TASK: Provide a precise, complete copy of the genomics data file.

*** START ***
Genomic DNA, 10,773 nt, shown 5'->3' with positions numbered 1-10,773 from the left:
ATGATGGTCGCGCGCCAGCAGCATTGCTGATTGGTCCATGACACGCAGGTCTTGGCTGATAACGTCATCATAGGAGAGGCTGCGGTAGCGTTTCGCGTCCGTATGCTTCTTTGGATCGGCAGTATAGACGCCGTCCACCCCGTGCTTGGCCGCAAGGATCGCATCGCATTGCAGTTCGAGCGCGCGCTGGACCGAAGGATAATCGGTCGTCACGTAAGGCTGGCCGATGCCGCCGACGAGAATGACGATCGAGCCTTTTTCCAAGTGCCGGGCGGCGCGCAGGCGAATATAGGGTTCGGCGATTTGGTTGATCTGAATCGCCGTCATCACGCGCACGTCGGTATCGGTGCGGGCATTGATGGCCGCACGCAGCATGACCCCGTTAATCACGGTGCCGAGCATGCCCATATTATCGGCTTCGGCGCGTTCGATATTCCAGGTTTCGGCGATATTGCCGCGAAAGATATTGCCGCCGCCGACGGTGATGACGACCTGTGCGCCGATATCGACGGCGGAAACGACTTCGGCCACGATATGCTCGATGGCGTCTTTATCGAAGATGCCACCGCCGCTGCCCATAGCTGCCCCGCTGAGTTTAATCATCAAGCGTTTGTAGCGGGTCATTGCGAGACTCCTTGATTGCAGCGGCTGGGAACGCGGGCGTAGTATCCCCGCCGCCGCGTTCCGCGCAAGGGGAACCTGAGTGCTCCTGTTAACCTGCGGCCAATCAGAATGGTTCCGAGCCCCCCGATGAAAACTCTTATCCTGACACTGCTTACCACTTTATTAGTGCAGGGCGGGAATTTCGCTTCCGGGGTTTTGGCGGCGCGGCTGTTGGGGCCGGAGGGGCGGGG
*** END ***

Genomic DNA, 10,773 nt, shown 5'->3' with positions numbered 1-10,773 from the left:
ATGATGGTCGCGCGCCAGCAGCATTGCTGATTGGTCCATGACACGCAGGTCTTGGCTGATAACGTCATCATAGGAGAGGCTGCGGTAGCGTTTCGCGTCCGTATGCTTCTTTGGATCGGCAGTATAGACGCCGTCCACCCCGTGCTTGGCCGCAAGGATCGCATCGCATTGCAGTTCGAGCGCGCGCTGGACCGAAGGATAATCGGTCGTCACGTAAGGCTGGCCGATGCCGCCGACGAGAATGACGATCGAGCCTTTTTCCAAGTGCCGGGCGGCGCGCAGGCGAATATAGGGTTCGGCGATTTGGTTGATCTGAATCGCCGTCATCACGCGCACGTCGGTATCGGTGCGGGCATTGATGGCCGCACGCAGCATGACCCCGTTAATCACGGTGCCGAGCATGCCCATATTATCGGCTTCGGCGCGTTCGATATTCCAGGTTTCGGCGATATTGCCGCGAAAGATATTGCCGCCGCCGACGGTGATGACGACCTGTGCGCCGATATCGACGGCGGAAACGACTTCGGCCACGATATGCTCGATGGCGTCTTTATCGAAGATGCCACCGCCGCTGCCCATAGCTGCCCCGCTGAGTTTAATCATCAAGCGTTTGTAGCGGGTCATTGCGAGACTCCTTGATTGCAGCGGCTGGGAACGCGGGCGTAGTATCCCCGCCGCCGCGTTCCGCGCAAGGGGAACCTGAGTGCTCCTGTTAACCTGCGGCCAATCAGAATGGTTCCGAGCCCCCCGATGAAAACTCTTATCCTGACACTGCTTACCACTTTATTAGTGCAGGGCGGGAATTTCGCTTCCGGGGTTTTGGCGGCGCGGCTGTTGGGGCCGGAGGGGCGGGG